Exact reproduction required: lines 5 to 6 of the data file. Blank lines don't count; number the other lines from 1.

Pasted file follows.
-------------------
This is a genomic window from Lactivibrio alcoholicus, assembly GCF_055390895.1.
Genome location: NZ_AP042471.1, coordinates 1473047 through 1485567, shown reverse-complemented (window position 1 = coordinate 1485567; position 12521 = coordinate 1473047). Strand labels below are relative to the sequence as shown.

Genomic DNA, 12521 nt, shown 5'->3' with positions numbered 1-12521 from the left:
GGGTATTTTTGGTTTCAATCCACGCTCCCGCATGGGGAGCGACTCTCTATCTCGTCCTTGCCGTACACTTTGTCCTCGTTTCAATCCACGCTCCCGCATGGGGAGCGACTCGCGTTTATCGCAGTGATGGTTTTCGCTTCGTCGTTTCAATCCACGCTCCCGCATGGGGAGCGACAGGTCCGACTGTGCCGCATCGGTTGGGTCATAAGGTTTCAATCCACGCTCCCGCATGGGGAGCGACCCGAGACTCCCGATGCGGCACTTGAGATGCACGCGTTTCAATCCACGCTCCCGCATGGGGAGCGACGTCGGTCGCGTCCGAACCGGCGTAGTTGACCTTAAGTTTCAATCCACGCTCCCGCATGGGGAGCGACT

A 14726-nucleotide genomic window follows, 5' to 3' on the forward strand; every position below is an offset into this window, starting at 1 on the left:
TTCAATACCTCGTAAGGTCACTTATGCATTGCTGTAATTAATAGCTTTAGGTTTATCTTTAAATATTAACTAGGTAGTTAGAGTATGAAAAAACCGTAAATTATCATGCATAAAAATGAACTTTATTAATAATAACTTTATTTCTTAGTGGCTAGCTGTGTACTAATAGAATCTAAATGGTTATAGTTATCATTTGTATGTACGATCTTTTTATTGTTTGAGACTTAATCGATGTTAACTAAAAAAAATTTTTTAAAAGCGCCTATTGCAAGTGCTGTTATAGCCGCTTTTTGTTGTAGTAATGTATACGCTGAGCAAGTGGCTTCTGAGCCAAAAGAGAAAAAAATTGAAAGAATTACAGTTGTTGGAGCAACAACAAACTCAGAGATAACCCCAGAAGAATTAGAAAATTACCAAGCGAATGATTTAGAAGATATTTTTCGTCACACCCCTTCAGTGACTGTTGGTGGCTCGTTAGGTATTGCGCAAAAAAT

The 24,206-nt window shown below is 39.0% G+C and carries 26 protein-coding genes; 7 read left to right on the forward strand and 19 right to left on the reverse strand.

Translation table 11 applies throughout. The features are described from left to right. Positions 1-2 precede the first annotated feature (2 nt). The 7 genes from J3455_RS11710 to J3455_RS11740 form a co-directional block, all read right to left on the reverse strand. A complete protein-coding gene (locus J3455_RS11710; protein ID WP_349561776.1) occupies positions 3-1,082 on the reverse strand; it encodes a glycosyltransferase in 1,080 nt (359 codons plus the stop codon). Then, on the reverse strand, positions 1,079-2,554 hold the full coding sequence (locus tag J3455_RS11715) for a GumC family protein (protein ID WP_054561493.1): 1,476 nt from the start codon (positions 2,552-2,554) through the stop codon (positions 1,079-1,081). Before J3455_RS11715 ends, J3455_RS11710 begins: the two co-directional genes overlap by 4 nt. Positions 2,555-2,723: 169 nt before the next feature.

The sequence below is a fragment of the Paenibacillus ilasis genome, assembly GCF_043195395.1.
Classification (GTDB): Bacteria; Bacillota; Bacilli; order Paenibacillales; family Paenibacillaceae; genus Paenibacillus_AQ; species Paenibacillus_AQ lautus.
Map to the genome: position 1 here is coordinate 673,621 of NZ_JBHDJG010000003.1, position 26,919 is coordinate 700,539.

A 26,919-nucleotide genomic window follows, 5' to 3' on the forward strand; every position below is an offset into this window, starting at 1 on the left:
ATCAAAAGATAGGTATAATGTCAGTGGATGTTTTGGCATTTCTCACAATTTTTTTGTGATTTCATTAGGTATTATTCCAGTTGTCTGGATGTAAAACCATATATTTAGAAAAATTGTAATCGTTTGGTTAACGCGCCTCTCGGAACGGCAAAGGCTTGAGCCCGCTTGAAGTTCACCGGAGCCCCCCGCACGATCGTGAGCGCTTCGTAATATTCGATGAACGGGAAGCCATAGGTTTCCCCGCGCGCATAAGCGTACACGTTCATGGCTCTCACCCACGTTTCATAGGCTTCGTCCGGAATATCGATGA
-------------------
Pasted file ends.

A 14726-nucleotide genomic window follows, 5' to 3' on the forward strand; every position below is an offset into this window, starting at 1 on the left:
TTCAATACCTCGTAAGGTCACTTATGCATTGCTGTAATTAATAGCTTTAGGTTTATCTTTAAATATTAACTAGGTAGTTAGAGTATGAAAAAACCGTAAATTATCATGCATAAAAATGAACTTTATTAATAATAACTTTATTTCTTAGTGGCTAGCTGTGTACTAATAGAATCTAAATGGTTATAGTTATCATTTGTATGTACGATCTTTTTATTGTTTGAGACTTAATCGATGTTAACTAAAAAAAATTTTTTAAAAGCGCCTATTGCAAGTGCTGTTATAGCCGCTTTTTGTTGTAGTAATGTATACGCTGAGCAAGTGGCTTCTGAGCCAAAAGAGAAAAAAATTGAAAGAATTACAGTTGTTGGAGCAACAACAAACTCAGAGATAACCCCAGAAGAATTAGAAAATTACCAAGCGAATGATTTAGAAGATATTTTTCGTCACACCCCTTCAGTGACTGTTGGTGGCTCGTTAGGTATTGCGCAAAAAAT